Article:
Magazine article Washington Report on Middle East Affairs

Fashion Intifada: Two Palestinian Designers Reclaim Their Cultural, Historic Heritage

Magazine article Washington Report on Middle East Affairs

Fashion Intifada: Two Palestinian Designers Reclaim Their Cultural, Historic Heritage

Article excerpt

IN MARCH Israeli Prime Minister Binyamin Netanyahu defiantly declared to rapturous members of the American Israel Public Affairs Committee (AIPAC) that Jews have been building in Jerusalem for 3,000 years, and would keep building there regardless of the international community's opinion or laws. It epitomized Israel's arrogant approach to the rest of the world-the belief that it can act with impunity, even when dealing with its strongest ally and yearly provider of billions of dollars of American taxpayers' money.

Several months ago, a fusion of creativity and conviction took center stage at the Notre Dame Center in Jerusalem-the "Jerusalem across the Ages Fashion Show." Two Palestinian fashion designers, Maro Sandrouni and Hamada Atallah, used fashion as a prism to catalogue, in a kaleidoscopic hour, the city's rich and varied history-and Palestinian identity over the millennia. Rich, vibrant clothing and accessories spanned the Canaanite period to "the dark present." The showing epitomized Palestinians' approach to decades of Israeli colonization and destruction of their land and culture: nonviolent, steadfast resistance that reasserted identity, determination and the eventual fulfillment of justice.

It was catwalk versus Caterpillar, stilettos versus systematic racism, fabrics versus fascism. Outside the center, as models traipsed the stage in 60 outfits, each with recognizable motifs indicating the city's historic and celebrated diversity, the Judaization of Jerusalem was in full swing. Palestinian homes in Sheikh Jarrah were under siege from hostile Jewish settlers, protected by the police, and all round Jerusalem, settlement expansion continued unabated and unabashedly.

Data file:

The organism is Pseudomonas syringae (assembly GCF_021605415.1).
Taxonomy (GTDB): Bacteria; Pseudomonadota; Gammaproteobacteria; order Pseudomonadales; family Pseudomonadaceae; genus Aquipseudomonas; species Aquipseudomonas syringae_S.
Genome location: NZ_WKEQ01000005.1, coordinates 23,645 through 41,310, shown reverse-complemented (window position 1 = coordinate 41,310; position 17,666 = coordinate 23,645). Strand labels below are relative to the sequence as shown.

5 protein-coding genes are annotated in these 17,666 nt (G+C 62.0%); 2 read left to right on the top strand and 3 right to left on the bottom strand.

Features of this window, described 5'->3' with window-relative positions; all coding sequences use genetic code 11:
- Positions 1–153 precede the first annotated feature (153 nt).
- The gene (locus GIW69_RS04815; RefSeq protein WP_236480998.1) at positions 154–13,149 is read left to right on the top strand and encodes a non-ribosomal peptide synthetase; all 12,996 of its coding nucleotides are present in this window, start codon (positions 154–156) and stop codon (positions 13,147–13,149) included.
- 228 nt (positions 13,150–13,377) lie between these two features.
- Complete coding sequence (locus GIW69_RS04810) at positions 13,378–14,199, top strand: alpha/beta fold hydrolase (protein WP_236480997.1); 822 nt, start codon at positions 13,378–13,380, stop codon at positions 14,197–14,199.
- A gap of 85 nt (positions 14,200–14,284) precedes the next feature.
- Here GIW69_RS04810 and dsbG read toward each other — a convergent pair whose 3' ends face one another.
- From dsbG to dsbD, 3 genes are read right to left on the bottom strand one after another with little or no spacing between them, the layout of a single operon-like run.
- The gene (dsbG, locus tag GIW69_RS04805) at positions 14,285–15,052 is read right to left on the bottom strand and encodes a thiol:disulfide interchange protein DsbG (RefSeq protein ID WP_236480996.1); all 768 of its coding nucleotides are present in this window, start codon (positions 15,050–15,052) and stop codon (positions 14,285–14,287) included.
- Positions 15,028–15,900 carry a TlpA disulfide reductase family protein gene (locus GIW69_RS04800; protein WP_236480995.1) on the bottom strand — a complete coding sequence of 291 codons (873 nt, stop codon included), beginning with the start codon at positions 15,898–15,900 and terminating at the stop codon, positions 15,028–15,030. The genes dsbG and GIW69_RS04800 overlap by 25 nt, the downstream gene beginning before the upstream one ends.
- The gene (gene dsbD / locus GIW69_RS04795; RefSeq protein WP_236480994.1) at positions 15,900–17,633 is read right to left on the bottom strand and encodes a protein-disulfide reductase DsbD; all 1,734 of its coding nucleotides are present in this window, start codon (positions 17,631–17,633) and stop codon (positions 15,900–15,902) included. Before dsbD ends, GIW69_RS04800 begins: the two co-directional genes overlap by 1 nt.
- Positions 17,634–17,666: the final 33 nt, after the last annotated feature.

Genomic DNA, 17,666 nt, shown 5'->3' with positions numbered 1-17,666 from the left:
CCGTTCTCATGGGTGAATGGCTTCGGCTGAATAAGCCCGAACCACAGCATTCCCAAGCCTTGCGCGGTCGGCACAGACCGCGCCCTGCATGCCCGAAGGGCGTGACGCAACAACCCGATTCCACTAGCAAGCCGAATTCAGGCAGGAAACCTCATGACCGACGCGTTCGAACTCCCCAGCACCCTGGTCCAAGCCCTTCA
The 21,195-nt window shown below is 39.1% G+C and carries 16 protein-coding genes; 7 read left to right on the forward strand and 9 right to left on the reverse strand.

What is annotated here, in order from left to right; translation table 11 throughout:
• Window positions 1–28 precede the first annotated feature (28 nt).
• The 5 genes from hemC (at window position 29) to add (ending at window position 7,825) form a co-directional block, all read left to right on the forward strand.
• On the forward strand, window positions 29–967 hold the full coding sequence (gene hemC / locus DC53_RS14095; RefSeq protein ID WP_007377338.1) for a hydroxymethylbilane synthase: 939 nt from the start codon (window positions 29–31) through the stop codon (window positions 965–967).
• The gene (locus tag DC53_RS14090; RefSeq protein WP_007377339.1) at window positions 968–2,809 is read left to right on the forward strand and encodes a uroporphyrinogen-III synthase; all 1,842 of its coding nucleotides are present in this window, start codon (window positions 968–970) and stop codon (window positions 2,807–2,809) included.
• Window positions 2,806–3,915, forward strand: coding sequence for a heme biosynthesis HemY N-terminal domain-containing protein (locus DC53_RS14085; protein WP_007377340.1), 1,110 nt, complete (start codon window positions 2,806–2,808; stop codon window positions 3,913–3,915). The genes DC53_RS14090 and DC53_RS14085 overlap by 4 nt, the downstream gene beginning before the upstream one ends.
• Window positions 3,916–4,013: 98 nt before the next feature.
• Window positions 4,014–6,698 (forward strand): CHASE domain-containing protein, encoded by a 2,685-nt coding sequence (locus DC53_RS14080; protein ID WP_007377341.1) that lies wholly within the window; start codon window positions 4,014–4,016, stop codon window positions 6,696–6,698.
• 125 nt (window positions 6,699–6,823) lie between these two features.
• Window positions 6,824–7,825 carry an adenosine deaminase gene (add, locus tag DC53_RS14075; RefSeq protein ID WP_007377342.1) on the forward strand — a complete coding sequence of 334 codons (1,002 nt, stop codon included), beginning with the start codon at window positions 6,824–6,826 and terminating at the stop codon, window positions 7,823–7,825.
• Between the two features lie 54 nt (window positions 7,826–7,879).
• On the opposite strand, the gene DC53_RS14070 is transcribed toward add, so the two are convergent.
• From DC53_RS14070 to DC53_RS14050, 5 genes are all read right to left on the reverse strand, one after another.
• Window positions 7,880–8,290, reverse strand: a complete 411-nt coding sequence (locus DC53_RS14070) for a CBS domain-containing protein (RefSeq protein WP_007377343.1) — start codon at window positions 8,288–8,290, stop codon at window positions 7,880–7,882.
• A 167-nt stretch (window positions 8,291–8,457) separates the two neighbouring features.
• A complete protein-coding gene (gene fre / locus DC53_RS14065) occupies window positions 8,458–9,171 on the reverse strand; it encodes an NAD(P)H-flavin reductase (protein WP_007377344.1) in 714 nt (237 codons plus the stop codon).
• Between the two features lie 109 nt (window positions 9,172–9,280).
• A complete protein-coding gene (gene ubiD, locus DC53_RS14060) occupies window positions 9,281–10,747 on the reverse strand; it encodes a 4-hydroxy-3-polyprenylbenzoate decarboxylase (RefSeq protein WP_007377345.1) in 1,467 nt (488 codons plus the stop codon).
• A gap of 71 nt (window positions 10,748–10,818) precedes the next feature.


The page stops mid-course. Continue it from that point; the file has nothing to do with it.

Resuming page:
Sandrouni's work covered the period from Canaanite times to the Ottoman Empire. Assyrian, Babylonian, Roman, Armenian, Muslim, Crusader and Mamluk periods were represented in a fusion of styles that mixed contemporary with ancient. Her collection concluded with a stunning, full-length white dress depicting the eight gates of the Old City walls, built in 1538 by Suleiman the Magnificent.

Atallah interpreted Jerusalem's more recent history-from the late Ottoman period to Israel's apartheid wall-with sophistication, humor, compassion and, at times, visceral energy. The designer, who trained in Paris, commented: "The costumes symbolize the events, political situations, characteristics and moods of each era. My vision was to create an inventive collection, free from the rigidity of literal reconstruction of historical garments. …

Search by... Author
Show... All Results Primary Sources Peer-reviewed

Oops!

An unknown error has occurred. Please click the button below to reload the page. If the problem persists, please try again in a little while.